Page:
What Causes the Blacks and Shadows to Have a Green Tint in Film?

There are a large number of photographers these days that started in digital only to get into film later on. So because of this, they don’t exactly always understand things like color theory and detail rendition when it comes to film vs digital. We recently were sent a question from a reader asking about green tones in film. So we asked Kodak about it.

Question: What causes the blacks and shadows to have a green tint in film? How do you prevent this?

Response from T.J. Mooney, Film Capture Business Manager at Kodak Alaris:


“I’m assuming the question pertains to slide film. Otherwise you are also dealing with scanning and printing. You should not see any major color shifts when shooting daylight film in daylight – assuming fresh film, proper exposure, and process chemistry that is in control. Otherwise you are also dealing with scanning and printing.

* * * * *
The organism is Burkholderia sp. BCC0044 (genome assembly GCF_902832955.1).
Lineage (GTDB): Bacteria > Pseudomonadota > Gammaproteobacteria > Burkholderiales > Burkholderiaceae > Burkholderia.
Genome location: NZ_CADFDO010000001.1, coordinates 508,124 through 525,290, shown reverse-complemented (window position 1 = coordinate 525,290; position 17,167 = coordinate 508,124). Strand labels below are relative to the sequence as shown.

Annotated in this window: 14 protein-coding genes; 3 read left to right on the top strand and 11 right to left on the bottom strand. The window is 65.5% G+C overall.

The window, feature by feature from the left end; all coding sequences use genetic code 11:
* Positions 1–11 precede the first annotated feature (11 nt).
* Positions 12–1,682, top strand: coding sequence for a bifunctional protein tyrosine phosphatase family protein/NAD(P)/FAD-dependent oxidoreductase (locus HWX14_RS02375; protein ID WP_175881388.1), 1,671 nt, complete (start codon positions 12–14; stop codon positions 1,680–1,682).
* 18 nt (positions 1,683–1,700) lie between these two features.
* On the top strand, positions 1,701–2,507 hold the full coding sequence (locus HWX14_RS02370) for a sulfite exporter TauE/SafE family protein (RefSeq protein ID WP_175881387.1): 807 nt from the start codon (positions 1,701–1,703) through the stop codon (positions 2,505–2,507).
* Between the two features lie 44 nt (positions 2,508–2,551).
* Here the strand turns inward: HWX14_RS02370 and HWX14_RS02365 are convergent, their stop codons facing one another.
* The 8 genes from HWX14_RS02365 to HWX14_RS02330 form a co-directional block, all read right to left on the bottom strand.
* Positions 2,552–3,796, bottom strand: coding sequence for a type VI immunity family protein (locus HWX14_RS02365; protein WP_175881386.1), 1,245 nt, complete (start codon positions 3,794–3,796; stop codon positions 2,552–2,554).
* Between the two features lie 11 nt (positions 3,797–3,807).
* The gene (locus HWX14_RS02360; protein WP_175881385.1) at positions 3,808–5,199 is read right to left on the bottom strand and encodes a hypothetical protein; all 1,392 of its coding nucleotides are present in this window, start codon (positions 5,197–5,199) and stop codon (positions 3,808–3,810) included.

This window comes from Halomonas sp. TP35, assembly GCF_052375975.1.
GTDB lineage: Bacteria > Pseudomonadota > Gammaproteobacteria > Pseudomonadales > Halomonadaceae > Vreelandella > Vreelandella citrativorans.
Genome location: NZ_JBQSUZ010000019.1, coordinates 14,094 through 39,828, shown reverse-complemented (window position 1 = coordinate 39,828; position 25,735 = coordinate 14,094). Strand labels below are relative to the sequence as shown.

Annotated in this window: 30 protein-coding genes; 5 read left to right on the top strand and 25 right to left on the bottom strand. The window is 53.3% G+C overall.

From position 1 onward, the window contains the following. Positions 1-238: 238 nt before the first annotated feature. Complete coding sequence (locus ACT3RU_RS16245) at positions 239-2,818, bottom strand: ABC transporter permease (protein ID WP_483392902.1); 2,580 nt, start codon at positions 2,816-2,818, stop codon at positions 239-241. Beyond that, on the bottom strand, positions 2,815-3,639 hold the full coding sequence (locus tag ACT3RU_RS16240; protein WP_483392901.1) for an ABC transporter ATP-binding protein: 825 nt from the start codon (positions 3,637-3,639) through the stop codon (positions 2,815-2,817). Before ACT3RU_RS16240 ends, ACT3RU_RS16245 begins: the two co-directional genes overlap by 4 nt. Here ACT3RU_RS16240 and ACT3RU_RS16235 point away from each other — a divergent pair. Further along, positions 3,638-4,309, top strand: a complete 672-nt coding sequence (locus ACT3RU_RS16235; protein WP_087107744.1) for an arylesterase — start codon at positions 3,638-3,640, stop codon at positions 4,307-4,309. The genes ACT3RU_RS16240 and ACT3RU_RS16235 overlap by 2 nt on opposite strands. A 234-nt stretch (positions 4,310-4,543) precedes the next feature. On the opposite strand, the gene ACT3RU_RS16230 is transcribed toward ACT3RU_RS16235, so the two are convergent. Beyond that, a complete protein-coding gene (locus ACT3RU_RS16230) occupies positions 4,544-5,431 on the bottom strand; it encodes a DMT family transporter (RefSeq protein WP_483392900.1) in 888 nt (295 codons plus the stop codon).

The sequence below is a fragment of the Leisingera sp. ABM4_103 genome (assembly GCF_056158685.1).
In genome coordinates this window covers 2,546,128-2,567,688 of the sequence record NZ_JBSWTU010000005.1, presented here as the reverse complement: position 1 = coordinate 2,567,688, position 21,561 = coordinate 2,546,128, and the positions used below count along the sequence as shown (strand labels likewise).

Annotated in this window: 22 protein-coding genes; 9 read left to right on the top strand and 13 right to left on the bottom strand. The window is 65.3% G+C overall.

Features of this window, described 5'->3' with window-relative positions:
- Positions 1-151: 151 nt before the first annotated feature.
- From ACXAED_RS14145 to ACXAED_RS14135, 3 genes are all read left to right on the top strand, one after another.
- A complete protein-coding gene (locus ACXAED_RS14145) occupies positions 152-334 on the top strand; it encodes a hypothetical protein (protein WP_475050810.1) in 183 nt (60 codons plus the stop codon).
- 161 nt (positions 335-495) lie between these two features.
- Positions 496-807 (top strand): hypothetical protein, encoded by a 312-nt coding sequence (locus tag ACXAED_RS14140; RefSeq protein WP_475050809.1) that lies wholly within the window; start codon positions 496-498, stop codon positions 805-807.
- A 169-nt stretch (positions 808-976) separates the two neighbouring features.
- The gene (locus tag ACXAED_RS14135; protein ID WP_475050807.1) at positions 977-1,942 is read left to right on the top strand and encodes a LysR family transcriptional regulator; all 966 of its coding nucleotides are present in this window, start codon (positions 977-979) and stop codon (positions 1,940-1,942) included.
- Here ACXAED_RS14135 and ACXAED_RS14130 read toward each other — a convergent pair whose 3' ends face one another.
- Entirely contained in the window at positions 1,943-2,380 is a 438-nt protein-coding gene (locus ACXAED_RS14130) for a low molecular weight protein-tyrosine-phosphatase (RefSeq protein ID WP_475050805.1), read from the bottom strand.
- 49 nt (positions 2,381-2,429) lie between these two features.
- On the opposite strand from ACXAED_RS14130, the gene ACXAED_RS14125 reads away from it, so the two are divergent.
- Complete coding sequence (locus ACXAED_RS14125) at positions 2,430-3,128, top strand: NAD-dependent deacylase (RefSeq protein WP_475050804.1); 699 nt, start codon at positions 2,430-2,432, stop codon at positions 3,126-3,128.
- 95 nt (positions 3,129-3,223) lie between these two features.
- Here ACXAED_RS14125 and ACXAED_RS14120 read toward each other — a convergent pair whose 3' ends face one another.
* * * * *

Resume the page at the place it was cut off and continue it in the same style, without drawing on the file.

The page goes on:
Mixtures of daylight, tungsten and fluorescent or other light types can produce different color balances.

Azo dyes in fabrics can have a similar effect. The spectral reflectance of these dyes do not match up well with the spectral sensitivity of photographic films, and therefore these colors are not imaged accurately.

Long exposures (i.e. reciprocity) might also have an impact.

Essentially, sometimes it’s actual color shifts in the scene. But I’ve also seen this happen with some developments; and that depends on where you’re getting your film developed. Try a different developer! Sometimes expired film and Instant film do this again because of color shifts in the scene or development.

Generally, I recommend shooting everything in Daylight on your digital camera so that you can learn how your scenes will be affected.

Chris Gampat

Chris Gampat is the Editor in Chief, Founder, and Publisher of the Phoblographer. He also likes pizza.